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EDITORIAL - Justice delayed

(The Philippine Star) - November 23, 2013 - 12:00am

A lawmaker memorably said it could take 200 years before a final verdict is handed down on the massacre of 58 people in Maguindanao. With the fourth anniversary of the massacre marked today, there are fears that the lawmaker could turn out right.

Despite eyewitness testimonies provided by several individuals, the case is moving at glacial pace in the courts. Some 100 people have been indicted in the nation’s worst case of election violence, led by key members of the Ampatuan clan. At least 88 more, however, are wanted for the atrocity, among them 15 members of the clan and 74 other people, most of them belonging to the police and militia that served as the Ampatuans’ private army when they controlled the Autonomous Region in Muslim Mindanao.

Judge Jocelyn Solis Reyes, who heads the special Quezon City court trying the case, hopes to resolve the cases against at least the principal defendants by 2016. The pace, however, cannot be quick enough for the relatives of the dead, of whom 38 were media members. Witnesses have been murdered and the lives of others are under constant threat. The only source of comfort for the victims’ relatives is that the once-powerful Ampatuans led by Andal Jr. remain in detention.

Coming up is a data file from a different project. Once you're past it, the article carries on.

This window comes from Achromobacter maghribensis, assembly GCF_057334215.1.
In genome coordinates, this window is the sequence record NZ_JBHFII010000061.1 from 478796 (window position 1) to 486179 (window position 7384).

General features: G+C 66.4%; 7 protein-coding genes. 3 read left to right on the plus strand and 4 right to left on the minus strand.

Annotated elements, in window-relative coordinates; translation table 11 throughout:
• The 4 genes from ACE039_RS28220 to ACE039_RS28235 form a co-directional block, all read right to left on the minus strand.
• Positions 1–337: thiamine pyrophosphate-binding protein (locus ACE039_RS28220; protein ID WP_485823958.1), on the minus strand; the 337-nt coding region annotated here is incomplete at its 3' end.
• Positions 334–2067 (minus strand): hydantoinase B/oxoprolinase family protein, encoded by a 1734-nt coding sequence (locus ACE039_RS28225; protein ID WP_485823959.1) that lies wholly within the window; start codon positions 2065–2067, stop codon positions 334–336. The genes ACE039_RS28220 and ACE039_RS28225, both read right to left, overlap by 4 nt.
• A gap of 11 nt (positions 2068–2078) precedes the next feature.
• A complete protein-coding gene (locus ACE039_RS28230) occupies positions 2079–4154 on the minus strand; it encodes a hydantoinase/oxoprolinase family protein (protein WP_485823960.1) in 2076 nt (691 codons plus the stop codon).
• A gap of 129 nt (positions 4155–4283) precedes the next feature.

The massacre did not put an end to election violence or attacks against journalists, with local politicians often suspected as the brains but never caught. Many politicians continue to maintain private armies, using the so-called force multipliers to harass political opponents and intimidate journalists.

The slow process of making those responsible for the Maguindanao massacre pay for their horrific crime surely contributes to the continuing impunity. On the fourth anniversary of the massacre, relatives of the 58 massacre victims face the likelihood of an interminable wait for justice.

 

AMPATUAN AMPATUANS ANDAL JR. AUTONOMOUS REGION CASE JUDGE JOCELYN SOLIS REYES MAGUINDANAO MASSACRE MUSLIM MINDANAO QUEZON CITY
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